With Small Group Classes, Training Squads and Play to Win Feedback sessions back up and running with the East Coast Squash Academy, returning players will have to adapt to new guidelines and in some instances adapt to new environments to train in.
Lori Dithurbide (@DrLoriD) Assistant Professor in the School of Health and Human Performance at Dalhousie University, noted that there are 3 phases to returning to sport.
Below we have shown how these phases relate to squash.
Phase 1: Managing emotions
Players will have to manage their emotions from the excitement, in our instance, of getting back on the court and training with peers as well as controlling the anxiety of de-training and if they have fallen behind other players.
Handling the expectation of performance when returning, the player must understand it needs to be taken in simple steps and progression made over time.
Phase 2: Making sense of the situation
Assessing what level, the opponent is at physically and mentally as a player will return to sport at different levels than pre-isolation.
A number of players kept up with at-home exercises and conditioning completing their own exercises or participating in Squash in the Park sessions. These players will not be as far behind as the players that were not able to continue any exercise.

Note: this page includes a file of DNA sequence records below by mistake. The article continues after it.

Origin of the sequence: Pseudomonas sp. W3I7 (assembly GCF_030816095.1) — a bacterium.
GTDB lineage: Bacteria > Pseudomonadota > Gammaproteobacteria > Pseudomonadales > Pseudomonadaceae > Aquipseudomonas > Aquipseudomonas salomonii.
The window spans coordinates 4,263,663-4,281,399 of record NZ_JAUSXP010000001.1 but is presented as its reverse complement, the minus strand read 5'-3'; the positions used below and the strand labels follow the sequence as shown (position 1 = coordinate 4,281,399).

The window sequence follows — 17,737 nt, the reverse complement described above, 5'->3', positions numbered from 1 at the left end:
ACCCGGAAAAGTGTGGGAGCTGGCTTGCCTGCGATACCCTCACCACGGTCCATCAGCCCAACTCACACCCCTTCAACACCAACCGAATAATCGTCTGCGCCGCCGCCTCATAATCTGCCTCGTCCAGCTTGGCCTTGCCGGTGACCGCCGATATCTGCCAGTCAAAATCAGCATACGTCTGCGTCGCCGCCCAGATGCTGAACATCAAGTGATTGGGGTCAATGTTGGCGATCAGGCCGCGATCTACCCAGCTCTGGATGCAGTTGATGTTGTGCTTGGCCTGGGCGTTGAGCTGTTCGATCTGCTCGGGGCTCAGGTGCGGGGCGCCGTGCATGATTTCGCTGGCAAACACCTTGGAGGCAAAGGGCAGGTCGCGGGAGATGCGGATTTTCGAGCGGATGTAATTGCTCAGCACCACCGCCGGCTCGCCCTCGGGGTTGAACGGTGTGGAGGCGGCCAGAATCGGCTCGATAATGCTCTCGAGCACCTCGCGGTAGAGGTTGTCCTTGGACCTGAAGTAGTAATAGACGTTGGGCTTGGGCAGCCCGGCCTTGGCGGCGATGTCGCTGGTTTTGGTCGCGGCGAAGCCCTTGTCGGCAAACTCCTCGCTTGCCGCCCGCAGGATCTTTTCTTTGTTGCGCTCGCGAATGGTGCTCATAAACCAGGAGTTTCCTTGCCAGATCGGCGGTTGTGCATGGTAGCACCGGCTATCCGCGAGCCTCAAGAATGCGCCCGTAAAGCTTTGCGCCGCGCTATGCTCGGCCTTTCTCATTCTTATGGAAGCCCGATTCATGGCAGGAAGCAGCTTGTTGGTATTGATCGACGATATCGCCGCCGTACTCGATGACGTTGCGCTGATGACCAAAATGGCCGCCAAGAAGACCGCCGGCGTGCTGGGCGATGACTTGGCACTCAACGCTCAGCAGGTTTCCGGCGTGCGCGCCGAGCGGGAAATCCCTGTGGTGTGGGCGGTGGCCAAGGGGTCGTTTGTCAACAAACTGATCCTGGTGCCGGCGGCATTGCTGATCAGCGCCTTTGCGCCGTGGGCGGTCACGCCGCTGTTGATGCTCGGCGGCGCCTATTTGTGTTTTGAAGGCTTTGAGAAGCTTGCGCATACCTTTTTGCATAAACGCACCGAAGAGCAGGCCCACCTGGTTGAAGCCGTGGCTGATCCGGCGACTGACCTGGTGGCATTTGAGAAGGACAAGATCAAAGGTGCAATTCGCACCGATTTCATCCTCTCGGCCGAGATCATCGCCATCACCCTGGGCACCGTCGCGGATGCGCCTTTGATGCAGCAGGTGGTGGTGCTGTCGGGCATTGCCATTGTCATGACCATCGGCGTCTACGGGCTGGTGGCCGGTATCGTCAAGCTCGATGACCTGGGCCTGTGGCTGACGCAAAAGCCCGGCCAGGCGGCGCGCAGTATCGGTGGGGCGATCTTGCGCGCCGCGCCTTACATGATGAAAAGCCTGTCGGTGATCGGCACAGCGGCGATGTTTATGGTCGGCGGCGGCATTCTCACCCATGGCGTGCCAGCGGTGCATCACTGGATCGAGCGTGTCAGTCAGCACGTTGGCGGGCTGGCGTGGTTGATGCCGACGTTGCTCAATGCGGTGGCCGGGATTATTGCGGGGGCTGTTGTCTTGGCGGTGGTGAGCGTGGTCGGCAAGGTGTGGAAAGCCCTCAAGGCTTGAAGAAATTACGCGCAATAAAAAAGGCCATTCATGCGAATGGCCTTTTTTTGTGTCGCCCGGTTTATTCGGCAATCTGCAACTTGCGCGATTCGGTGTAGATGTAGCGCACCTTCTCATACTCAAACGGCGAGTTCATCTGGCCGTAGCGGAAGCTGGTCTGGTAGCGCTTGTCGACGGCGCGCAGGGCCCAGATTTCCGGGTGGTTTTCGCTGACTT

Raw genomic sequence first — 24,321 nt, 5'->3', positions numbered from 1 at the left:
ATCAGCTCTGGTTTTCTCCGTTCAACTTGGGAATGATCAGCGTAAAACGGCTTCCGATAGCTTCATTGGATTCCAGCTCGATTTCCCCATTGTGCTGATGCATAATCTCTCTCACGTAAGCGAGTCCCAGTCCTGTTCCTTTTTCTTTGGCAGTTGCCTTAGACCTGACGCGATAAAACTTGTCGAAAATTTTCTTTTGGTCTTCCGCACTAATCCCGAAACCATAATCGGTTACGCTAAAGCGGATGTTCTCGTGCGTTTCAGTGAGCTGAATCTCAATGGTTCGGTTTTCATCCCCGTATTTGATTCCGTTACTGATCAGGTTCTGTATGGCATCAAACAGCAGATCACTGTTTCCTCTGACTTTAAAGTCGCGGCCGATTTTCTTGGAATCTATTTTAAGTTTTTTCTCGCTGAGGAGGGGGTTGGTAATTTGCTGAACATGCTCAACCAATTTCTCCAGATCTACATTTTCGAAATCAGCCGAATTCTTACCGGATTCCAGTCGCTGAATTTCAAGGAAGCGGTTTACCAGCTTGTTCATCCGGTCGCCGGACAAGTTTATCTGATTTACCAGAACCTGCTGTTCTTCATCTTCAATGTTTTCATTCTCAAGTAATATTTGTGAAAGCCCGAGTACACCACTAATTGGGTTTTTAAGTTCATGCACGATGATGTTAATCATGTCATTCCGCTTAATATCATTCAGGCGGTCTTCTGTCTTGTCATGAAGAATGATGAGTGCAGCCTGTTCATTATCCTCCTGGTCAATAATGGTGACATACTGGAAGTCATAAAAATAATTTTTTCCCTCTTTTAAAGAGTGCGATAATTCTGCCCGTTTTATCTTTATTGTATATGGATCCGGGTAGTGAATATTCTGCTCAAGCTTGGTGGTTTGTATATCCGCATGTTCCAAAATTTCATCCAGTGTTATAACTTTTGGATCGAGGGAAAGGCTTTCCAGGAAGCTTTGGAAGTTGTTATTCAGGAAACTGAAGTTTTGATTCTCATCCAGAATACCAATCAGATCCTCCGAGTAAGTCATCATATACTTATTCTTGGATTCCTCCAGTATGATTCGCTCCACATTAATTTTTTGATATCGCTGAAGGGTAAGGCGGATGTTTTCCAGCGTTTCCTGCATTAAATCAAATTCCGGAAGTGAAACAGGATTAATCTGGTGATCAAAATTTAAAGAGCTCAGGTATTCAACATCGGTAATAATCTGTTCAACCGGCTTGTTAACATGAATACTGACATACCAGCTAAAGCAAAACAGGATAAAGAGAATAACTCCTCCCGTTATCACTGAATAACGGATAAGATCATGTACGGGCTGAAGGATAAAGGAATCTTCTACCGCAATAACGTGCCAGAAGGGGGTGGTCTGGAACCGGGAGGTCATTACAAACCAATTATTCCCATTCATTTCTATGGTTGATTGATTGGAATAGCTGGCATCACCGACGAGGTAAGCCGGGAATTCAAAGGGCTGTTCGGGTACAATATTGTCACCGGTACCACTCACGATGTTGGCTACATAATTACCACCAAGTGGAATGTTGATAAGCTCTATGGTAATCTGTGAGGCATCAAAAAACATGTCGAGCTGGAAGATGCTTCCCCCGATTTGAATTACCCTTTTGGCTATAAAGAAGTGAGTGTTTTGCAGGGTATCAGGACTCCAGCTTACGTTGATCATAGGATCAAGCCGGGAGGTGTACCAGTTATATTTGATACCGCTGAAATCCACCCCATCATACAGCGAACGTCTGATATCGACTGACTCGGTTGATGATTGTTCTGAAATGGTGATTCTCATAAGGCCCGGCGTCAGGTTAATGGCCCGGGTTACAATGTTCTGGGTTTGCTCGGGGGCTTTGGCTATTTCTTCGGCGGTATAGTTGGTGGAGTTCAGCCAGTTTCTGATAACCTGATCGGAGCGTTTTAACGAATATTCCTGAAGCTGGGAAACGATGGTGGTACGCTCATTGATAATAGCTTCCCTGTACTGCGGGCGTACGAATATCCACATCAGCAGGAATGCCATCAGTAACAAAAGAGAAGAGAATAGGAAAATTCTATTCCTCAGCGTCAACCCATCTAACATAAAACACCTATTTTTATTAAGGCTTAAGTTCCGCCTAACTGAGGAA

Players who spent time working on other aspects of their performance (e.g. strategy performance) through VSA sessions, will find themselves ahead of the game when they return, having a better awareness of what they’ll need to do or adjust when under pressure.
Training should be gradual to avoid injury and overtraining, and both players and coaches must remain adaptable as they navigate changing restrictions and renew goals.
Phase 3: Mobilizing energy and efforts
It is clear that players will have a sense of “I am too far behind” or “how will I achieve my original goals”. Short term goals need to be reset and managed continually to build confidence in an ever changing environment.
We all know that physically time needs to be taken when returning to the court to reduce the chance of injury but it is also essential to remember the psychological aspects and fatigue may set in due to the change from normal training.
If this can be understood early and clear in the short-term goals achieved, this will maintain motivation, focus and reduce that chance of injury.